Carlton Fisk goes off on McGwire

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Fisk White Sox.jpgI think the best thing about the steroid revelations is that every time some new user is outed, some old timer goes absolutely nuts.  Yesterday it was Carlton Fisk’s turn.  There’s so much gold there that, rather than quote it line by line, it’s better that you just read it all.  First, though, I will quote something that was in the story when it was first posted yesterday, but was mysteriously missing when I woke up this morning:

“But this is the point I want to make: When you talk about steroids and
you talk about what it means to the game, the three greatest home run
hitters of all time–Hank Aaron, Babe Ruth and Willie Mays, right? When
they were 39 years old, how many home runs do you think they averaged?
The three greatest home run hitters of all time averaged 18 home runs
at age 39. Now, how many home runs did Barry Bonds hit when he was 39?
He hit 73!”

I read it in the Tribune last night, and Joe Posnanski* blockquotes it from this story in his latest post, so I didn’t make it up, but for some reason it has been scrubbed from the article today.  My guess is that it was cut as a favor to Fisk because, as Posnanski points out, it’s seven kinds of wrong. Babe Ruth hit 22 home runs at age 39, Willie Mays hit 28 and Hank Aaron hit 40.  Barry Bonds’  73 homers came when he was 36.  We see what you’re trying to say, Carlton, but you’re distorting things pretty severely here.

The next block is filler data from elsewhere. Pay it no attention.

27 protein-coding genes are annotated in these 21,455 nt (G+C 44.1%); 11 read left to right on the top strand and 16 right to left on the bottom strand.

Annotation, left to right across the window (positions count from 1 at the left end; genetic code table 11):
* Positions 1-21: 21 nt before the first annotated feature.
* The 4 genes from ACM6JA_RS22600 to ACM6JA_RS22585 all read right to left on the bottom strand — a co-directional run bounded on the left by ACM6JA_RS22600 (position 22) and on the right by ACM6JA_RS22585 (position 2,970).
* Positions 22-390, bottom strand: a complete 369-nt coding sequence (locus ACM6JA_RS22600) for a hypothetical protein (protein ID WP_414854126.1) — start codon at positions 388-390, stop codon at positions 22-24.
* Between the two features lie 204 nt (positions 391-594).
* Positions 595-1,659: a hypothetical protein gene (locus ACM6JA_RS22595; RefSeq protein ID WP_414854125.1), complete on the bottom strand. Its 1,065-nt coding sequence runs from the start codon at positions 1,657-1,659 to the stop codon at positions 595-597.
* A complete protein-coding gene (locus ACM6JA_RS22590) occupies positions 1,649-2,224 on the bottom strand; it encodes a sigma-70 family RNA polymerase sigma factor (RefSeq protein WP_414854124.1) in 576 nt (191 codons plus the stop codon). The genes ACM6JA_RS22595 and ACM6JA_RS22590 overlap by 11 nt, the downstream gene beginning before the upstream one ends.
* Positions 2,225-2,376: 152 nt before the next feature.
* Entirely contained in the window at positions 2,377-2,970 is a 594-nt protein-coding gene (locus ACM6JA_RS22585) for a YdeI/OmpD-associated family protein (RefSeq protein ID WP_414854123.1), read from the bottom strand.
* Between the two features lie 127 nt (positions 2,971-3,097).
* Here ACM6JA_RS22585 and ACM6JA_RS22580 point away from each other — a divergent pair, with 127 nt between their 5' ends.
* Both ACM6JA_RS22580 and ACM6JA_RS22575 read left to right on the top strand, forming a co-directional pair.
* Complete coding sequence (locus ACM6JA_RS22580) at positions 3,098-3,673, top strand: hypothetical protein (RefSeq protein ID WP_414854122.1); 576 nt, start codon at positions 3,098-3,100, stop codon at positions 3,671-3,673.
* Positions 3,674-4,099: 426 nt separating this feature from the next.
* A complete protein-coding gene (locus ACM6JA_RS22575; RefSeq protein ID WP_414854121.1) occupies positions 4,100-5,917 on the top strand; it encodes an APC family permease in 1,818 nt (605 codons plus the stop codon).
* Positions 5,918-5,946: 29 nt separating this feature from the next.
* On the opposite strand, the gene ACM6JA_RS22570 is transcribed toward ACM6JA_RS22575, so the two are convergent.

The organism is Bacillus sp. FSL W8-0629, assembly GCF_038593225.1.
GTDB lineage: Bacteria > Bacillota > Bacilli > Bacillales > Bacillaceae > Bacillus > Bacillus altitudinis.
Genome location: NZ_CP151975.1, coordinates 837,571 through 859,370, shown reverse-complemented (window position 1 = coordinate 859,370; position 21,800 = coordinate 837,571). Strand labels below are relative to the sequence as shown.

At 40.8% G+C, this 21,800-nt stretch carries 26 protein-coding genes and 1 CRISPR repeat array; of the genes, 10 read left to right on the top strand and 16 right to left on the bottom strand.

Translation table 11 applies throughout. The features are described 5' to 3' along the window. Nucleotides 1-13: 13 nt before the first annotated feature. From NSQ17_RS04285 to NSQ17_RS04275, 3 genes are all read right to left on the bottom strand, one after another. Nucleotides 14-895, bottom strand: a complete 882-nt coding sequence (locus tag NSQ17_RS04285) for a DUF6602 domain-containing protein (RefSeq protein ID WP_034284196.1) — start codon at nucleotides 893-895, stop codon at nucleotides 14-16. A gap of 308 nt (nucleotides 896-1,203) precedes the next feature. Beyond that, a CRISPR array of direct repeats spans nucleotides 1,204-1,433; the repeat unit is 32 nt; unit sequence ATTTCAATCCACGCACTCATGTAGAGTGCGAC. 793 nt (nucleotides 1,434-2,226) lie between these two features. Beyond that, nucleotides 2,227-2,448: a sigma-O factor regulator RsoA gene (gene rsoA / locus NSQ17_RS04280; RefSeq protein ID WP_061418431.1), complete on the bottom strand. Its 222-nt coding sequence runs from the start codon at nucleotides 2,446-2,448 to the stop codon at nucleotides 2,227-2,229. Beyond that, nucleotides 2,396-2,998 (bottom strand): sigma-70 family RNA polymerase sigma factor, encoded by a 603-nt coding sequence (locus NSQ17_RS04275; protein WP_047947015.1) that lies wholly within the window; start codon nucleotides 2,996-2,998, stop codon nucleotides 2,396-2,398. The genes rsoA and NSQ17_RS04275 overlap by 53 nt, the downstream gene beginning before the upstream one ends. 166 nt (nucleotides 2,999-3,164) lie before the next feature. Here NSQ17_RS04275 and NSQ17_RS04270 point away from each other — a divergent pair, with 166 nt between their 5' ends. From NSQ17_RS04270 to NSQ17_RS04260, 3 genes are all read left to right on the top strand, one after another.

But flyspecking Fisk’s mysteriously disappearing quote is not what’s important. What’s important is to appreciate how insane it is that Carlton Fisk is the one taking people to task for late-career surges and calling their accomplishments “crocks,” as he repeatedly does in both the original and edited version of the story.

Carlton Fisk hit 37 home runs when he was 37 years old.  Then, after what can only be described as a horrible year when he was 38, Fisk found the fountain of youth and proceeded to put up five outstanding seasons between the ages of 39 and 43. He displayed excellent power and no small amount of durability during those years, made all the more amazing by the fact that he was a catcher and by all logic should have broken down long before then. Indeed, given his position and his performance, Carlton Fisk had perhaps the most productive late-career of any player in baseball history.

Taking him at his word, he did it cleanly. By definition, that means that it’s entirely possible for amazing late-career numbers to occur naturally.  Why then, we are to assume that everything steroid users like Bonds, McGwire, Clemens and the rest accomplished late in their careers is 100% bogus is beyond me.

Inflated? Sure, I’ll grant you that. But as both Fisk’s example and Posnanski’s masterful analysis of all of the factors that have gone into the home run surge of the past 15-20 years makes plain, steroids is not the only reason — and probably isn’t even the most significant reason — for the kids of performances we’ve seen in the era.